by Robyn Schneider
First sentence: “Sometimes I think that everyone has a tragedy waiting for them, that the people buying milk in their pajamas or picking their noses at stoplights could be only moments away from disaster.”
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Review copy snagged from the ARC shelves at my place of employment.
Ezra Faulker is the Golden Boy. Junior class president, captain of the tennis team. Surrounded by friends, doted on by parents. Driving a BMW, with the Perfect Girl on his arm. Then, after a party where he interrupted his girlfriend having sex with someone else, he got into his car, drove away, and… was blindsided by a jerk who blew through a stop sign. His car? Totaled. His knee? Smashed. His life as he knew it? Gone.
Fast forward to the start of his senior year. He’s been an invalid all summer, his friends haven’t come to visit, and he knows his place at the Top of the Heap is gone. He’s signed up for a bunch of AP classes and debate, where he runs into is former best friend, Toby. And the new girl, Cassidy.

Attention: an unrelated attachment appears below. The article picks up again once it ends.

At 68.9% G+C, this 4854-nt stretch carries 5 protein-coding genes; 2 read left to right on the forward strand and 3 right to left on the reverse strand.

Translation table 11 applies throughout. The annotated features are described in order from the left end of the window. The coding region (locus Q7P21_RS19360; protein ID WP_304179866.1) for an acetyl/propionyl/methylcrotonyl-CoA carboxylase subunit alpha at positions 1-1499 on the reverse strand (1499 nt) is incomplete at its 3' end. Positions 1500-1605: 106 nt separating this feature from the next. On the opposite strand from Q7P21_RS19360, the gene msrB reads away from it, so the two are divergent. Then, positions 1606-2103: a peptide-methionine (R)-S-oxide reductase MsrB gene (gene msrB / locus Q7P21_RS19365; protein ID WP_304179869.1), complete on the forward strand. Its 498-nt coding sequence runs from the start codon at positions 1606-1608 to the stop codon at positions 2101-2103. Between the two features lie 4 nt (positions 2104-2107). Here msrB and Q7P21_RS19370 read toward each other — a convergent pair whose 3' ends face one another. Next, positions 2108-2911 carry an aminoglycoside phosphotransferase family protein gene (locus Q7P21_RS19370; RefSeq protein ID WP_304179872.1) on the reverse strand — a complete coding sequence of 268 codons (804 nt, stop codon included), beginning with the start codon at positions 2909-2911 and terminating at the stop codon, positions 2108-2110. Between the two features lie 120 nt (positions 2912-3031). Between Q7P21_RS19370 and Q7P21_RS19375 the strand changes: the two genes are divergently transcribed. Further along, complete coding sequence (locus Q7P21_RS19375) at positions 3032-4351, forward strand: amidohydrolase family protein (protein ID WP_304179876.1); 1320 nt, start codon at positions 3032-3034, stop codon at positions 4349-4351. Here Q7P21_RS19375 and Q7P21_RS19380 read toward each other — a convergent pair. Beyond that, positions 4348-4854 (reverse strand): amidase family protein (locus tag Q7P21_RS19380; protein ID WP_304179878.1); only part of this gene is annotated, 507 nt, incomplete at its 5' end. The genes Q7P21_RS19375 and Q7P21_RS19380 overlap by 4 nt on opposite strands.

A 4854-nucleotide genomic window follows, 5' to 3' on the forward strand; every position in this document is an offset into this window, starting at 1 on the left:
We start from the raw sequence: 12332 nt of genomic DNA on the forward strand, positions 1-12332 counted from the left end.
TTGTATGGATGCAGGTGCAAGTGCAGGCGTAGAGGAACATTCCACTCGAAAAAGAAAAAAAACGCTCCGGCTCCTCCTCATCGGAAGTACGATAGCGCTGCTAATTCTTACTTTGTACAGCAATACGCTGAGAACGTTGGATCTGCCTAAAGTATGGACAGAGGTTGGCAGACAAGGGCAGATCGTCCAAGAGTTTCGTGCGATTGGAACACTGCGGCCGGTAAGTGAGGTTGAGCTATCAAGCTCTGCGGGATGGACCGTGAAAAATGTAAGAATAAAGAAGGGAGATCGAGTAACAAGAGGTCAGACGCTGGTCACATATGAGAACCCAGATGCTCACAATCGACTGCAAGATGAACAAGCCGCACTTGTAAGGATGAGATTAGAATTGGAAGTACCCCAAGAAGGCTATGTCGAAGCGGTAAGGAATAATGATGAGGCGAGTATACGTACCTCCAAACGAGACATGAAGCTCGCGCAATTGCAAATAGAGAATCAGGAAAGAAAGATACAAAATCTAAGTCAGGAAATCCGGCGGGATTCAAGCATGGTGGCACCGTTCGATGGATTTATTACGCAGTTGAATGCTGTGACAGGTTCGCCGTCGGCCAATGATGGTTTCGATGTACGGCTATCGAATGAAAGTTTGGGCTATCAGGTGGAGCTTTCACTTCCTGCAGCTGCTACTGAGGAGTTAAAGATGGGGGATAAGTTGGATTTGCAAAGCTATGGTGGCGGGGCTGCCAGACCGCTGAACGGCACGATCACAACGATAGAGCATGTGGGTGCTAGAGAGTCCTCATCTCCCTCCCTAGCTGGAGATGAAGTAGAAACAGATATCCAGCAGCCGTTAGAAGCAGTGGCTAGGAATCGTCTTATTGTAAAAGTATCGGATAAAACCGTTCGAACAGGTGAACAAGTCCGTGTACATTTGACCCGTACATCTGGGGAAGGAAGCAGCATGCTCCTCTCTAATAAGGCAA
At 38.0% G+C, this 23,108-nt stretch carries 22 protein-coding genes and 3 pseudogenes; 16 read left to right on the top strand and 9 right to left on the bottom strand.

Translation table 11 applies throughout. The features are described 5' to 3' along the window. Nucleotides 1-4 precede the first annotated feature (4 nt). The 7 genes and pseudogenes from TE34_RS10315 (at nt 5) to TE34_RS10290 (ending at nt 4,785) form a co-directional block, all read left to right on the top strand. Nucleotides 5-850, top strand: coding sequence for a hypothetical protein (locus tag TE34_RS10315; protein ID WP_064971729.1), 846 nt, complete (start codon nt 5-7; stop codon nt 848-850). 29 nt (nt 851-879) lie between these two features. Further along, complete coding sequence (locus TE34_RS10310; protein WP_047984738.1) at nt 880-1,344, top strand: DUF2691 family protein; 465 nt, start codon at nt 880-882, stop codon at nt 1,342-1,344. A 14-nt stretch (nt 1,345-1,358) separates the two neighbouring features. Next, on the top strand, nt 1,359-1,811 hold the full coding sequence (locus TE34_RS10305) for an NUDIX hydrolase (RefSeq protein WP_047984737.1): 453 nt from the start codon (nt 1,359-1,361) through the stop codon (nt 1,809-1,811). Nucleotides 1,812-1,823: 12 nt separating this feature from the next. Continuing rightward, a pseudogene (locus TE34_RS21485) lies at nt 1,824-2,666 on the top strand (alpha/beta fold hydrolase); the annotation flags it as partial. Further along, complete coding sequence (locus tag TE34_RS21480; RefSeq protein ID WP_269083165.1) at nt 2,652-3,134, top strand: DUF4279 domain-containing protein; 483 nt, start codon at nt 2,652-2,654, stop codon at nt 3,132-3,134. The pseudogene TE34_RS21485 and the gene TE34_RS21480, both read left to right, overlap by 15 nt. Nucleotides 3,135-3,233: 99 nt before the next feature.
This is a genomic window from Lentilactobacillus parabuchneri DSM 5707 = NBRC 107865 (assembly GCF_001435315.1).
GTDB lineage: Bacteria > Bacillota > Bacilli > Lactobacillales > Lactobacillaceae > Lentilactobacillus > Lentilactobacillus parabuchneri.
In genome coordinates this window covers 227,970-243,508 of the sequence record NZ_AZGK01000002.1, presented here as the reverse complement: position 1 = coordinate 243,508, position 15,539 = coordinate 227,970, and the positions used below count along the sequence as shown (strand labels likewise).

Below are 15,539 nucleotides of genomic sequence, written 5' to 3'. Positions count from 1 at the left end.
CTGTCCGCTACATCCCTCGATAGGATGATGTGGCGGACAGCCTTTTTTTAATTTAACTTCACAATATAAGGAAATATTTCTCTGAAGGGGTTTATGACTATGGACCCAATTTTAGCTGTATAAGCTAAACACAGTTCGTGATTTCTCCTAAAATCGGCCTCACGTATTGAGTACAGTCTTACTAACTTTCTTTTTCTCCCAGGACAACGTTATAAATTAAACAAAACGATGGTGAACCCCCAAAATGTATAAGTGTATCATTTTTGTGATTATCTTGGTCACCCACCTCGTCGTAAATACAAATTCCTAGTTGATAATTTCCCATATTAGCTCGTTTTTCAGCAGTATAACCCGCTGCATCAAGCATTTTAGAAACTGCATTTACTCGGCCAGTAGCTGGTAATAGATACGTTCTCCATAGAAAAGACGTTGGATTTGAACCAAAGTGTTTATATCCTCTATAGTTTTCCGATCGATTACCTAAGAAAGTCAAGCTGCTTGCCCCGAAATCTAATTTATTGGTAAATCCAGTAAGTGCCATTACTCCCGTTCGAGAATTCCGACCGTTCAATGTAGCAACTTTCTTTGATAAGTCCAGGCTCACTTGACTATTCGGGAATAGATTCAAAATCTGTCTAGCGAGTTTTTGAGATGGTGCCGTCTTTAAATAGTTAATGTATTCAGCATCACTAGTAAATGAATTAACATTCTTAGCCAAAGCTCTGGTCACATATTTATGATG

Before I go much further, in many ways, this was John Green-lite. It has much of the same feel of a John Green book — privileged kids with their angst and soul-searching — but in without much of the philosophy and depth that John Green adds to his books. In some ways, that’s a good thing: the kids in this book come off less as pretentious and more as real, interesting teenagers. And I liked that. Even though Ezra’s injury wasn’t life-threatening, it still was a massive change for him, and he had to learn to adapt (or be a jerk about it). Cassidy, fresh from boarding school with a tragic backstory of her own, walks that line between free spirit and muse. There are some moments that are classic — their date to the playground, or watching the Disneyland fireworks, or the debate hotel room party — and others that seem forced. And the ending? Not perfect, but also unexpected, which made me happy.
Overall, it’s a good discovery novel, one that I enjoyed reading.